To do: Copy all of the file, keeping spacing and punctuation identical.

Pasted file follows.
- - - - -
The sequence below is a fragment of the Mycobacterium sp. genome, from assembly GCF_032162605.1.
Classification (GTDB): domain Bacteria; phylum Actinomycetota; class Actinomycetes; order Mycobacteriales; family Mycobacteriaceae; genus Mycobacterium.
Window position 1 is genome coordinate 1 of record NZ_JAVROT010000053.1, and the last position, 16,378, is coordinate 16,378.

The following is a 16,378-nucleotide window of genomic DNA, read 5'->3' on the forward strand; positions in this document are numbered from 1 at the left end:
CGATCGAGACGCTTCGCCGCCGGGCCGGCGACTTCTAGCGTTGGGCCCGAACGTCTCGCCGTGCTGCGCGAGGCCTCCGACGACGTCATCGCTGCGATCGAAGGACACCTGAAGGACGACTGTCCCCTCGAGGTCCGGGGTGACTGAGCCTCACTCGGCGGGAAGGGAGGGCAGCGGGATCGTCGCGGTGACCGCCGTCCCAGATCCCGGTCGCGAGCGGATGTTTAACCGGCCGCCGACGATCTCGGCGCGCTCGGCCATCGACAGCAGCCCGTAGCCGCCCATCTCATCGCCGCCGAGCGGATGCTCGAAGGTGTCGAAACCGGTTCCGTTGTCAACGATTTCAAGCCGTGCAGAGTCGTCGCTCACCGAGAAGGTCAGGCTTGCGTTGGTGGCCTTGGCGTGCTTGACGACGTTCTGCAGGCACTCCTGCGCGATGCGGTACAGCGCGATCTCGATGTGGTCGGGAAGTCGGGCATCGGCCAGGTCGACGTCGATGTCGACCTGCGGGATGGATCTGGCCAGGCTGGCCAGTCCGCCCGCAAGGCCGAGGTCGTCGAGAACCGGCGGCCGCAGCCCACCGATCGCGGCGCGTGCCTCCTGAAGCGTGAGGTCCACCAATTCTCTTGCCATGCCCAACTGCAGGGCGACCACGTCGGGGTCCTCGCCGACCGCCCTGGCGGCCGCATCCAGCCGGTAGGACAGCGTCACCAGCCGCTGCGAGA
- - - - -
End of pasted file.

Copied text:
The sequence below is a fragment of the Mycobacterium sp. genome, from assembly GCF_032162605.1.
Classification (GTDB): domain Bacteria; phylum Actinomycetota; class Actinomycetes; order Mycobacteriales; family Mycobacteriaceae; genus Mycobacterium.
Window position 1 is genome coordinate 1 of record NZ_JAVROT010000053.1, and the last position, 16,378, is coordinate 16,378.

The following is a 16,378-nucleotide window of genomic DNA, read 5'->3' on the forward strand; positions in this document are numbered from 1 at the left end:
CGATCGAGACGCTTCGCCGCCGGGCCGGCGACTTCTAGCGTTGGGCCCGAACGTCTCGCCGTGCTGCGCGAGGCCTCCGACGACGTCATCGCTGCGATCGAAGGACACCTGAAGGACGACTGTCCCCTCGAGGTCCGGGGTGACTGAGCCTCACTCGGCGGGAAGGGAGGGCAGCGGGATCGTCGCGGTGACCGCCGTCCCAGATCCCGGTCGCGAGCGGATGTTTAACCGGCCGCCGACGATCTCGGCGCGCTCGGCCATCGACAGCAGCCCGTAGCCGCCCATCTCATCGCCGCCGAGCGGATGCTCGAAGGTGTCGAAACCGGTTCCGTTGTCAACGATTTCAAGCCGTGCAGAGTCGTCGCTCACCGAGAAGGTCAGGCTTGCGTTGGTGGCCTTGGCGTGCTTGACGACGTTCTGCAGGCACTCCTGCGCGATGCGGTACAGCGCGATCTCGATGTGGTCGGGAAGTCGGGCATCGGCCAGGTCGACGTCGATGTCGACCTGCGGGATGGATCTGGCCAGGCTGGCCAGTCCGCCCGCAAGGCCGAGGTCGTCGAGAACCGGCGGCCGCAGCCCACCGATCGCGGCGCGTGCCTCCTGAAGCGTGAGGTCCACCAATTCTCTTGCCATGCCCAACTGCAGGGCGACCACGTCGGGGTCCTCGCCGACCGCCCTGGCGGCCGCATCCAGCCGGTAGGACAGCGTCACCAGCCGCTGCGAGA